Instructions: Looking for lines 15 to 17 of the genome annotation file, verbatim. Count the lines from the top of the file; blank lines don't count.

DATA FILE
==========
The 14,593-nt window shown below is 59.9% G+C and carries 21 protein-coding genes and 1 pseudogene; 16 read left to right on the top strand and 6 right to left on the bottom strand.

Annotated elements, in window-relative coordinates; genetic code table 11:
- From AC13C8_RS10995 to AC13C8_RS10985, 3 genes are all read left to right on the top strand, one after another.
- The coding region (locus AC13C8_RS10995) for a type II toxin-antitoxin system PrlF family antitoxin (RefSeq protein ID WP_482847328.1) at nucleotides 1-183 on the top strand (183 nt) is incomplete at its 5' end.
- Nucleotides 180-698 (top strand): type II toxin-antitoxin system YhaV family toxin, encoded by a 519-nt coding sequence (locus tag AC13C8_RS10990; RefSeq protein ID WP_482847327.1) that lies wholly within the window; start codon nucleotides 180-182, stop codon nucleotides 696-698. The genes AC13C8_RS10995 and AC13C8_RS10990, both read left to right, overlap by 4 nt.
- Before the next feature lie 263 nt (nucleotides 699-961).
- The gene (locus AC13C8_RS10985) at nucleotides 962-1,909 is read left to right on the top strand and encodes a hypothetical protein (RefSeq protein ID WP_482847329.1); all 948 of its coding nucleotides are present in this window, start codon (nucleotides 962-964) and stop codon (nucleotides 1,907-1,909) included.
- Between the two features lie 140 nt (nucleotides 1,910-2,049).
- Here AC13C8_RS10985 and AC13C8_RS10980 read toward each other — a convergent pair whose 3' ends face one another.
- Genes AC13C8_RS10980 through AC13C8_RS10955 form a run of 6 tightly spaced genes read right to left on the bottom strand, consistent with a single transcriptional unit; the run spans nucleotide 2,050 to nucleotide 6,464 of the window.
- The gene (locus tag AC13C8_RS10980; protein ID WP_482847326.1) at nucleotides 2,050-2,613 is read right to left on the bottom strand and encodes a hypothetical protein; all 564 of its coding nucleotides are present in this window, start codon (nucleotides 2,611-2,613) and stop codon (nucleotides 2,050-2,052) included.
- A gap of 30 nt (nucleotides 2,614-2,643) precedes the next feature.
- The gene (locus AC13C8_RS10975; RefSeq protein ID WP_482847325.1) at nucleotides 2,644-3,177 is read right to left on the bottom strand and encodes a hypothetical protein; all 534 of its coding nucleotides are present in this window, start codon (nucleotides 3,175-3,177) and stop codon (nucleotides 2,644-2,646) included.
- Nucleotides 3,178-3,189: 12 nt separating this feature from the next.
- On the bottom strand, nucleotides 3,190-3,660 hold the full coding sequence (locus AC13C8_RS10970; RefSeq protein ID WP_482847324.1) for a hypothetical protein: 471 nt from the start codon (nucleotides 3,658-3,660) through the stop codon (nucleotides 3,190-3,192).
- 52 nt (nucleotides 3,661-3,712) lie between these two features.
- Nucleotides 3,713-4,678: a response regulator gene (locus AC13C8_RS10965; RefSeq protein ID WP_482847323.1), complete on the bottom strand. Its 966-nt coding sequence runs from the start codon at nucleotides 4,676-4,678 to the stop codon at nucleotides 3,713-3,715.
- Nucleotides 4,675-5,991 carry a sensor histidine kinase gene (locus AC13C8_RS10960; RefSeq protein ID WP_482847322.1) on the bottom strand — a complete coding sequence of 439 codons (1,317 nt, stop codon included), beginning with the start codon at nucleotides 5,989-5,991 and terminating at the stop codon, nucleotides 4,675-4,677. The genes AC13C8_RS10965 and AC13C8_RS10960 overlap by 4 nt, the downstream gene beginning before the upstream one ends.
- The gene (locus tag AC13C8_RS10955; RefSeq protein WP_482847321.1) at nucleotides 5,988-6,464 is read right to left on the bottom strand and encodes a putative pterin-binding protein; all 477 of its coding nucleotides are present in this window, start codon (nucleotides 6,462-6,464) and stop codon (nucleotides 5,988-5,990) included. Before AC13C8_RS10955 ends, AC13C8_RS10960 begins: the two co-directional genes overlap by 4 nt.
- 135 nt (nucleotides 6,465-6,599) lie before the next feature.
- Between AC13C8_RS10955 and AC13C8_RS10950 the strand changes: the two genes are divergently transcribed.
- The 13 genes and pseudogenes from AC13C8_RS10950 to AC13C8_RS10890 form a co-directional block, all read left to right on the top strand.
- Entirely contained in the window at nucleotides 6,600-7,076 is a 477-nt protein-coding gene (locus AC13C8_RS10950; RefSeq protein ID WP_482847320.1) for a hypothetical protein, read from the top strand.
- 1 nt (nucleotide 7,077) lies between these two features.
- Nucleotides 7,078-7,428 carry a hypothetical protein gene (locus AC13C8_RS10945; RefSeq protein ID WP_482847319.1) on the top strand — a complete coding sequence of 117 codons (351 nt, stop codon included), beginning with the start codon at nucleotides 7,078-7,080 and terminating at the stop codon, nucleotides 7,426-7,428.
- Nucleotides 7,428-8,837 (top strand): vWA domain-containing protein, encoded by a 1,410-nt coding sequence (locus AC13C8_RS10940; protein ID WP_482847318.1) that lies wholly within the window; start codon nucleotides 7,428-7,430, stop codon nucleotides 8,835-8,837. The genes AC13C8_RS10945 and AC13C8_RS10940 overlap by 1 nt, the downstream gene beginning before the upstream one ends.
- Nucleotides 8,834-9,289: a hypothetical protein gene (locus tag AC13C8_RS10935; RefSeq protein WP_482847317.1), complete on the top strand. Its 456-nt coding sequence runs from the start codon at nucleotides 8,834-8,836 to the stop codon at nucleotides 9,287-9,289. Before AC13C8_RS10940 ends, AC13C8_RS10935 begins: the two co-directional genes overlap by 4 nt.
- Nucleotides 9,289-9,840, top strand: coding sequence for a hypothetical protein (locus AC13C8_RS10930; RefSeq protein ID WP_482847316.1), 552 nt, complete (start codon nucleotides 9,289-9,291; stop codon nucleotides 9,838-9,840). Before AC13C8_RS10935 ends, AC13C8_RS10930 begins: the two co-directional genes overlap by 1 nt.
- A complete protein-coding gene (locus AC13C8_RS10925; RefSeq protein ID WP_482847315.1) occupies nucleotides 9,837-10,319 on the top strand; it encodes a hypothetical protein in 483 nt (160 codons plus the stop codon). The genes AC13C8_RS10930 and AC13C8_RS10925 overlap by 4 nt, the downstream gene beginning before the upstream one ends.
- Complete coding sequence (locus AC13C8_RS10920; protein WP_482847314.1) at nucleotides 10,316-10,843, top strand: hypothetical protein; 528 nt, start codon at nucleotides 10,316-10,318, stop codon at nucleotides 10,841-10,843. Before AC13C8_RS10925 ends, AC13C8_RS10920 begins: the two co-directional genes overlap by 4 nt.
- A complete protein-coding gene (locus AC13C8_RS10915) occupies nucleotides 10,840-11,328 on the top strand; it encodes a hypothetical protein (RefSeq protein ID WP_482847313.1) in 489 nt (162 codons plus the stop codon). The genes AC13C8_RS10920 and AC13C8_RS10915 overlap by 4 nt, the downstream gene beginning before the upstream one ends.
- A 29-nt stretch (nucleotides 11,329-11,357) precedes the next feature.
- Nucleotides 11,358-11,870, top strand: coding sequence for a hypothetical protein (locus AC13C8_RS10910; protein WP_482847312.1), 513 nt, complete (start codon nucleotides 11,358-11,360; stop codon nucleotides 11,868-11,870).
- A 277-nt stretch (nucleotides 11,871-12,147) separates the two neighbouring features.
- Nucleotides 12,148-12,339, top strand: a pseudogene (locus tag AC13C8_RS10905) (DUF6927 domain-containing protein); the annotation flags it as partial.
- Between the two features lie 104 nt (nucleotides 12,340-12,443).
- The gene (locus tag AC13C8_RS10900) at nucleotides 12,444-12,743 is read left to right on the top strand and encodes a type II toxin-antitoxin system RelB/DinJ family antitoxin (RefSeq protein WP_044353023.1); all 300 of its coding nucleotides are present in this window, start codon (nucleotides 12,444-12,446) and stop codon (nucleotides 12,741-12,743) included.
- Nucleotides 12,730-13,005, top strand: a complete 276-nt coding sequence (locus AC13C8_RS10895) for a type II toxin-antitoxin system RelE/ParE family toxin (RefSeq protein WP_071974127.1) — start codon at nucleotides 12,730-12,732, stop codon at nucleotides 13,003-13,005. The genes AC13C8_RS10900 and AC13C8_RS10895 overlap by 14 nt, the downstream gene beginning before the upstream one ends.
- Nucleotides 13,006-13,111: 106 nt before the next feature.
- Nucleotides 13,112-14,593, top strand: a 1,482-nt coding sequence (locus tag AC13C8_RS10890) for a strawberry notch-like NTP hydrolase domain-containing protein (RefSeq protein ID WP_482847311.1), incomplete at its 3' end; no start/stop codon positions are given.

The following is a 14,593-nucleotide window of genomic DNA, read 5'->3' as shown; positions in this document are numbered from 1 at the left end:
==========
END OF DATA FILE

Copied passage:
- On the bottom strand, nucleotides 3,190-3,660 hold the full coding sequence (locus AC13C8_RS10970; RefSeq protein ID WP_482847324.1) for a hypothetical protein: 471 nt from the start codon (nucleotides 3,658-3,660) through the stop codon (nucleotides 3,190-3,192).
- 52 nt (nucleotides 3,661-3,712) lie between these two features.
- Nucleotides 3,713-4,678: a response regulator gene (locus AC13C8_RS10965; RefSeq protein ID WP_482847323.1), complete on the bottom strand. Its 966-nt coding sequence runs from the start codon at nucleotides 4,676-4,678 to the stop codon at nucleotides 3,713-3,715.